Wednesday, August 26, 2009
Media Moment: Judge Karen
Queen Related: episode called Bohemian Rap-sody
When did TV judges start naming their cases? In their defense, however, I suppose that Smith vs. Smith or Kramer vs. Kramer isn’t very descriptive of the types of court cases that are being shown, so why not promote them with a bit more flair, right? Besides, it’s all about ratings anyway.
Judging by the case titles for the remainder of this week and early next, the show does give a vague description of the events which, presumably, land the feuding parties in front of the judge.
However, after watching about 10 minutes of the Bohemian Rap-sody case today, I failed to see the connection to either the song, bohemians, or a rhapsody. (Maybe I missed the punchline at the end of the show?) Perhaps by breaking rhapsody into Rap-sody, the producers felt that there was a “bad rap” element in this overly banal lawsuit. I dunno, it's a weak tie-in, in my opinion.
As an aside, if they’re going to use other Queen songs as potential episode titles, they had better do it quick as Judge Karen is not being renewed for a second season. I guess her flair for the dramatic didn’t quite capture the ratings she needed for a stay of execution (sorry, bad metaphor).
Wednesday, August 5, 2009
Media Moment: That ’70s Show
Queen Related: Episode Title: Keep Yourself Alive
Back in June I had already commented on how each episode of Season Eight of That ’70s Show was named after Queen songs. So after watching the episode entitled Keep Yourself Alive last night, I’m not sure what more I can say about the Queen link other than there’s a bit of irony in calling it that because the series was on its last legs.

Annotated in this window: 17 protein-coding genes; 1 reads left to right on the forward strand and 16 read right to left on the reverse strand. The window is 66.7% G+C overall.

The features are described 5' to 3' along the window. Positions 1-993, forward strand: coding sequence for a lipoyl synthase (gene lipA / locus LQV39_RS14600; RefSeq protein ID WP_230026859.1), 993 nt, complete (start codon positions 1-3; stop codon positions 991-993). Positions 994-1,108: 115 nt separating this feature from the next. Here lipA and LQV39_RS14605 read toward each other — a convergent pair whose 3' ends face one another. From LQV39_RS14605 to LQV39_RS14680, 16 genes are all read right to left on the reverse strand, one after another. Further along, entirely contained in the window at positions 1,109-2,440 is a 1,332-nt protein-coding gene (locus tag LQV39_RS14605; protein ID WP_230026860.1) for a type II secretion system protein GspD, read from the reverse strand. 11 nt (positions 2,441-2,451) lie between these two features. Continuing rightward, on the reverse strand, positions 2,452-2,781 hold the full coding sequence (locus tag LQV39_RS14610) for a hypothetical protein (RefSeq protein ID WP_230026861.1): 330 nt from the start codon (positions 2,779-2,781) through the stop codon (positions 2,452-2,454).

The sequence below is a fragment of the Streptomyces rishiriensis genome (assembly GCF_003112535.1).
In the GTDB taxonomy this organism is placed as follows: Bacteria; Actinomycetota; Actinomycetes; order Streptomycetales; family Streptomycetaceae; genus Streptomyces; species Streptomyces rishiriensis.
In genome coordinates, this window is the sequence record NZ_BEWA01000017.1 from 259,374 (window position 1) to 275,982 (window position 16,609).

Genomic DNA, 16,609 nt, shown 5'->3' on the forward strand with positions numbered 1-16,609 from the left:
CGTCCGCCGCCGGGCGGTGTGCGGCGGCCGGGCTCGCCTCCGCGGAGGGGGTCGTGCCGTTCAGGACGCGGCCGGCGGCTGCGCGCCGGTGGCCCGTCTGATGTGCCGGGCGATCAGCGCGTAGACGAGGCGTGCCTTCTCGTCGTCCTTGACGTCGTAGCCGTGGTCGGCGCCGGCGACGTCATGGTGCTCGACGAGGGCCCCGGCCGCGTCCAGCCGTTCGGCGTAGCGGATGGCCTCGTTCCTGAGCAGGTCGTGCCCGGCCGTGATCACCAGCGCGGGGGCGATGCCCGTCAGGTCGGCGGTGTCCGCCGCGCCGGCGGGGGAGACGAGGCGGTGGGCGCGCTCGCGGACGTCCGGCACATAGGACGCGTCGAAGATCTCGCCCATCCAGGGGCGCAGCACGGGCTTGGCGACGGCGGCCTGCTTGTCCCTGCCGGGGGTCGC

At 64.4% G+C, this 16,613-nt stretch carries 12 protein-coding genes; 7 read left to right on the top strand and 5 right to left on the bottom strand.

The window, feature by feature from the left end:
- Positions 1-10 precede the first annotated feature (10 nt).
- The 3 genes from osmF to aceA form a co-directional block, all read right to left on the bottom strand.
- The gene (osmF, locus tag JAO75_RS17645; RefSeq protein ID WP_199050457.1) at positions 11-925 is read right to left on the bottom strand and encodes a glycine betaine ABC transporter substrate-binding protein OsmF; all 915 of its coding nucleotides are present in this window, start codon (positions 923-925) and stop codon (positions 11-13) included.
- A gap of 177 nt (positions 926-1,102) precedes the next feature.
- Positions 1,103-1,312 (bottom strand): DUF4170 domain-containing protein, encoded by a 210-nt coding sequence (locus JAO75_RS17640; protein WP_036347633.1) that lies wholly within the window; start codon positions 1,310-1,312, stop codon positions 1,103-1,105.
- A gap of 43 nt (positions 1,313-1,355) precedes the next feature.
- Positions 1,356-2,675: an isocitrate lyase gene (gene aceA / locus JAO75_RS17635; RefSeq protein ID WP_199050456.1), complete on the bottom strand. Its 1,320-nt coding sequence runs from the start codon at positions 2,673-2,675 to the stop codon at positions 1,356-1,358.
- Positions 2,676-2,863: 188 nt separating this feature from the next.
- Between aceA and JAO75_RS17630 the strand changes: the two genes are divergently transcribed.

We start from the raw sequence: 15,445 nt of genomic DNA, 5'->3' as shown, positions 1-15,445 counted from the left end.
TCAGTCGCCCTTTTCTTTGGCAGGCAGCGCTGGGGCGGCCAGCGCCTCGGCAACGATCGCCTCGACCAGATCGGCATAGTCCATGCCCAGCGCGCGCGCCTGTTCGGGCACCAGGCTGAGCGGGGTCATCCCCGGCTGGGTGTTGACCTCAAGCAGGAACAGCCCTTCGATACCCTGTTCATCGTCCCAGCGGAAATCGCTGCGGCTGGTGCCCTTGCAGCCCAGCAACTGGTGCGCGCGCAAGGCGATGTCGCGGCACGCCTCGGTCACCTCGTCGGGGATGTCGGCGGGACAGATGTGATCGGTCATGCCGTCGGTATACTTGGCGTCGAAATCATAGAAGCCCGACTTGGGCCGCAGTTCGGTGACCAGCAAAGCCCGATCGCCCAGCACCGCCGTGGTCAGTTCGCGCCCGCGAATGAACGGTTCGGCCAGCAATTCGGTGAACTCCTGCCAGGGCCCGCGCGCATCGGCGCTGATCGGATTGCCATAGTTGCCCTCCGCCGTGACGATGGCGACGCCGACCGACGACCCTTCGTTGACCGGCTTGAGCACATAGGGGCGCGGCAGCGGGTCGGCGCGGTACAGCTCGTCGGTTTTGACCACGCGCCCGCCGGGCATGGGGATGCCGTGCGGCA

I can state unequivocally, however, that when Ashton Kucher and Topher Grace left the show, it lost the spark that kept the juvenile banter funny. With apologies to Josh Meyers, Donna’s new boyfriend, Randy, brings nothing to the show and his lines seem flat, never funny, and as an Eric replacement, his character doesn’t mesh with the rest of the ensemble cast, in my opinion.
One can’t blame the network nor the show’s producers for trying to keep the sitcom going for a few another season since it was absolutely “spot on” (to quote Gordon Ramsey) at its peak of popularity.
As the blog title suggests, this episode brought the series that much closer to its finale. Maybe that’s the irony of using this particular Queen song.
Sunday, August 2, 2009
Media Moment: The Mighty Ducks
Queen Related: features WWRY and WATC
What sports movie made after 1977 doesn’t use these two songs? As I mentioned in a previous post, WATC has become the defacto arena anthem for a winning team, no matter what the sport seems to be.
Hockey was very quick to embrace the songs and hockey movies began to mimic real-life with the inclusion of WWRY and WATC in their underdog storylines. One can really understand this movie having such iconic anthems because the timing of the movie coincided with Queen’s move to Hollywood Records, owned by Disney who also made the film.
The fun thing that I remember about the movie (which was on TV last night) was what happened shortly after the film came out . . . Anaheim (and Disney) launched an expansion hockey team called The Anaheim Mighty Ducks, named after the movie. For a while there, I seem to recall that the Duck players were constantly teased about having a cartoon character for a logo and that they were, pardon the pun, a lame duck team.
The movie did well at the box office though (spawned two sequels and another two Queen appearances on the soundtrack), and the hockey team started kicking butt later on as well. The common denominator in these success stories—Queen. No, wait, maybe it was Emilio Estevez?